Friday, January 13, 2006

Red Lights/Red Mist Part 3: Rights (Why I Hope I Get Ticketed for Running a Red Light)

The law says, “Every person driving a bicycle shall have all of the rights and all the duties applicable to the driver of any other vehicle by this Code…”

In light of the rights portion of this law, I think it would be interesting to present this problem to a court and see if it would determine that the city was not providing bicycles the provisions of the law.

I don’t see this as an argument that would bring sweeping changes to the way the city installs traffic sensors. It’s hard to imagine a court or this city declaring improved signal sensors a necessity for the 6% of the population that might ride their bike through this city this year.

I do think it’s a reasonable argument against paying a fine for violating the duties portion of this law. Someday I’d like to test it.

This approach allows for eayste’s quite agreeable suggestion that bicycles will never receive equal treatment.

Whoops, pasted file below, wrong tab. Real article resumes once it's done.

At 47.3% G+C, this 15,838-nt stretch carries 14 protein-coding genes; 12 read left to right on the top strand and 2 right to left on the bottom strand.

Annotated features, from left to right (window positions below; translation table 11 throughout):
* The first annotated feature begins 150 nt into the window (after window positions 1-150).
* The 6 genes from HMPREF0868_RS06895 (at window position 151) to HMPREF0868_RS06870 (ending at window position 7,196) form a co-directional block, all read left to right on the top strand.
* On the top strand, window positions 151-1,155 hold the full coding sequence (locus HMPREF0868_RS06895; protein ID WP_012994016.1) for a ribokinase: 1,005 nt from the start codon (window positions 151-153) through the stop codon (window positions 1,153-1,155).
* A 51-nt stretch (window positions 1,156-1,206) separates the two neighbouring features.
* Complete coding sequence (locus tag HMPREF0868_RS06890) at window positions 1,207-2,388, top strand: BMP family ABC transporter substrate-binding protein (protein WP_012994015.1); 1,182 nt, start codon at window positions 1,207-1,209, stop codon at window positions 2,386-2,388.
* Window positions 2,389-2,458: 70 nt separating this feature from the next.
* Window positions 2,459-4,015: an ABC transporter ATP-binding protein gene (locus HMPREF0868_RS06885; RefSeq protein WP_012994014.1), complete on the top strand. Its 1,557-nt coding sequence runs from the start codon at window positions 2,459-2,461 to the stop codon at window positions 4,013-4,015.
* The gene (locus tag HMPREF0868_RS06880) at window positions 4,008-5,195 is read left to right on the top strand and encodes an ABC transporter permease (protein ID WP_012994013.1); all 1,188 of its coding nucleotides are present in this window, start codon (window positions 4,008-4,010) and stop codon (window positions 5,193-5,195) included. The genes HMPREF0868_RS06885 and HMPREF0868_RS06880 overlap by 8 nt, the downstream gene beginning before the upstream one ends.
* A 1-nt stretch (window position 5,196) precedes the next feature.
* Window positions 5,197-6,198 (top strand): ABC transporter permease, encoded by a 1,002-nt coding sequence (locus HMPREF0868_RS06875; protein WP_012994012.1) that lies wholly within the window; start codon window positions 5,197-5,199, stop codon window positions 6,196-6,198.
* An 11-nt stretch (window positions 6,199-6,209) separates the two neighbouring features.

It also fits uneasily into H’s Citizenship pillar of Character Counts!

“get involved in community affairs” – it was at a community bicycle planning meeting where the city transportation planner answered this problem with the suggestion to get off your bike, walk to the button to press it, and get back on your bike.

“respect authority” – I will not run from the policeman who would ticket me for riding through a red light. I will respect authority by challenging authority in the most appropriate of places, a court.

“protect the environment” – well, yeah. Perhaps you’ve heard of The MinusCar Project.

“obey laws and rules” – sigh, I can’t.

2 comments:

You Know Who said...

In the UK, there is an exemption for any vehicle to pass a red light if the traffic signals aren't functioning. I'm not sure it's ever been tested in court but I'd be willing to try it.

I'm fairly certain that all our lights here are supposed to detect cyclists or, if not, then to have a timed lighting cycle to ensure you get a green eventually. In many parts of the country, 6% of journeys by bike would be a massive increase.

Anonymous said...

Where I've ridden (mostly CA), I think I've always been able to trigger the signal by laying my steel-framed bike across the sensor, just above the ground, after clicking one foot out of the pedal. Have you tried this?